In a new study published in the Jan. 3 journal PLoS Biology, researchers found that looking at how children’s brains responded as they watched Sesame Street videos provided insight into how kids develop such intellectual abilities as reading and math.
The study, say scientists, may offer a clearer picture of why children experience difficulty with school work and help to diagnose and treat learning disabilities. The investigation is unique because it focuses on people’s responses to something from real life such as the normal activity of watching TV.
Responding to real-life experiences
Cognitive scientists have used brain imaging to understand how people process thought as they experience real-life experiences before. “But,” said Jessica Cantlon, PhD, lead study author and assistant professor in the department of brain and cognitive sciences at the University of Rochester in New York, ”this is the first study to use the method as a tool for understanding development.”
“Psychologists have behavioral tests for trying to get to the bottom of learning impairments, but these new imaging studies provide a totally independent source of information about children’s learning based on what’s happening in the brain,” Cantlon told Science Daily.
Researchers used functional magnetic resonance imaging (fMRI) scans — a type of brain imaging that involves no risks, injections, surgery or exposure to radiation — to record the responses of 27 children between the ages of 4 and 11, and 20 adults as they watched the same 20-minute Sesame Street video. The scans segmented the brain into three-dimensional grids that allowed investigators to create “neural maps” of each group’s thought processes.
Results showed that children whose neural maps more closely resembled the maps of the adults in the study scored higher on standardized verbal and math tests. In addition, the study confirmed where in the brain developing learning abilities are located. For verbal tasks, adult-like neural patterns in the Broca’s area predicted higher verbal test scores in children. Better scores in math were associated with more mature patterns in the intraparietal sulcus (IPS) region of the brain.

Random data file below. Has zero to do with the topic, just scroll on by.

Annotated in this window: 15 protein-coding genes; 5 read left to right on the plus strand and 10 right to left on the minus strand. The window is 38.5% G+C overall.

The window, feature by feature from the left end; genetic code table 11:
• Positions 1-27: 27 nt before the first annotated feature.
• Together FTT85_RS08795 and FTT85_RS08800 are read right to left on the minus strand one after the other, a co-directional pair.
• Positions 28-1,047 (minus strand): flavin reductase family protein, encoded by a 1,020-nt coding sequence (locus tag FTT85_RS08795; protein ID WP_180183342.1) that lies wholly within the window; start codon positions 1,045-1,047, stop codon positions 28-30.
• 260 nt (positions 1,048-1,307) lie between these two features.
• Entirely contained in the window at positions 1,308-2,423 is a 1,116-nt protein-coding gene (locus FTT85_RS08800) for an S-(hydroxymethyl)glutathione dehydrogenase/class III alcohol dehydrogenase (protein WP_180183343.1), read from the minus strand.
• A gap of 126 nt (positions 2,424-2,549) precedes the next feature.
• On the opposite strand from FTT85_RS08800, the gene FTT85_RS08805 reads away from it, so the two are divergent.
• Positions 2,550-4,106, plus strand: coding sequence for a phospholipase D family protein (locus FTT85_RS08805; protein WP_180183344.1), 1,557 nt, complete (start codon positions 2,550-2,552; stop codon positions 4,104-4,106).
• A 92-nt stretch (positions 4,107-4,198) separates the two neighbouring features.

In a response to the study, Timothy Brown, a developmental cognitive neuroscientist at the University of California, San Diego, told HealthDay, “In one sense, the study is a simple demonstration of something we probably already knew – that children who are better at [focusing] in general are better at acquiring learned academic skills because doing so requires attention, concentration and mental effort.”
“However,” Brown added, “the study is also novel in its use of more fluid, naturalistic ‘real-word’ visual stimuli, which is innovative and important for advancing research on human brain development.”
It is important to note that the study does not advocate TV watching, nor does it not endorse Sesame Street. What it does show, said Cantlon, is that “neural patterns during an everyday activity like watching television are related to a person’s intellectual maturity.”
“It’s not the case that if you put a child in front of an educational TV program that nothing is happening – that the brain sort of zones out. Instead, what we see is that the patterns of neural activity that children are showing are meaningful and related to their intellectual abilities,” said Cantlon.